Deployment-related outages at Microsoft and Amazon. What we can learn.
Two weeks ago the high-profile outage was Amazon’s S3. This week it was widespread outages at Microsoft’s Skype, Outlook, Xbox, OneDrive, and Hotmail.
Those of us on the outside looking in can never be 100% certain of all the actions (and inactions) that led up to the event but both the recent Amazon and Microsoft outages have a few things in common:
Neither company blamed an outside attack or hack.
Neither company blamed equipment failures.
Both blamed errors in deploying changes.
As Microsoft noted on their Azure status history page: https://azure.microsoft.com/en-us/status/history/
“Engineers identified a recent deployment task as the potential root cause. Engineers rolled back the recent deployment task to mitigate the issue.”
In explaining their own outage two weeks ago Amazon said, “one of the inputs to the command was entered incorrectly and a larger set of servers was removed than intended…allowing “too much capacity to be removed too quickly”.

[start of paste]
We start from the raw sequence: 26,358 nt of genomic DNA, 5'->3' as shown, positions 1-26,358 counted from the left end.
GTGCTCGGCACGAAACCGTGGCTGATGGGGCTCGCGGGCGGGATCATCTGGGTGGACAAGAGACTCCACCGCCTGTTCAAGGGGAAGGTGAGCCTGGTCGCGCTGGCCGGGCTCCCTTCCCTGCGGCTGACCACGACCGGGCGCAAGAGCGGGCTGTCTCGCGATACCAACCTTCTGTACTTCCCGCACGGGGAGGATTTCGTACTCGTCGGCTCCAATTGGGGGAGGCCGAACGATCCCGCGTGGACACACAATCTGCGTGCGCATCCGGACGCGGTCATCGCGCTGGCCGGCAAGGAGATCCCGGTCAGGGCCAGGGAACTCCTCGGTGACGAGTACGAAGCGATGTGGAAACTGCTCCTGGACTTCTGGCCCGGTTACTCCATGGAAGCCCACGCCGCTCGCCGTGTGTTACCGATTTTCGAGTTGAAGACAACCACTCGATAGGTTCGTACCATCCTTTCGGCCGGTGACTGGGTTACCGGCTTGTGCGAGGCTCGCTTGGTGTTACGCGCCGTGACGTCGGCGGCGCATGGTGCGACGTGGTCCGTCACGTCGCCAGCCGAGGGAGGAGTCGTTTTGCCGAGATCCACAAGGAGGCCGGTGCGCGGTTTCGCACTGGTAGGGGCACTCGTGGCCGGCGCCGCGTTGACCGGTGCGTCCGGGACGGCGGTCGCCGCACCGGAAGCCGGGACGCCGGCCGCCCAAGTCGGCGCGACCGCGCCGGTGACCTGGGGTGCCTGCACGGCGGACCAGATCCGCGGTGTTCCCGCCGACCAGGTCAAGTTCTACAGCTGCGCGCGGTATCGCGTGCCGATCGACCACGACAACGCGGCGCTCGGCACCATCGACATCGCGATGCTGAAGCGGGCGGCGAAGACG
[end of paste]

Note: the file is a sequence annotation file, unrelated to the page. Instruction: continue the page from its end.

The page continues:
MTTD is Key:
Mean time to Detect (MTTD) is the key metric when finding the root cause of an outage. Orca’s ‘at-a-glance’ feature highlights all configurations that are out of compliance, have recently changed or drifted from their desired state, and those that can adversely affect deployments. As time is key, Orca also provides an option to be alerted to configuration issues by email too. No more guessing or wondering, and more importantly; no more waiting.
MTTR is Better By Far:
Mean time to Recover (MTTR) from a configuration or deployment effort is the essential metric in an outage. That’s why Orca has built in automatic rollbacks of configuration deployments and application releases and can quickly restore previous settings from a prior state or release in the event of a disaster.
While there is no single, silver bullet to prevent every possible outage, focusing on MTTD and MTTR will lessen the pain. To learn about using automation to slash your MTTD and MTTR, contact an Orca Product Specialist today.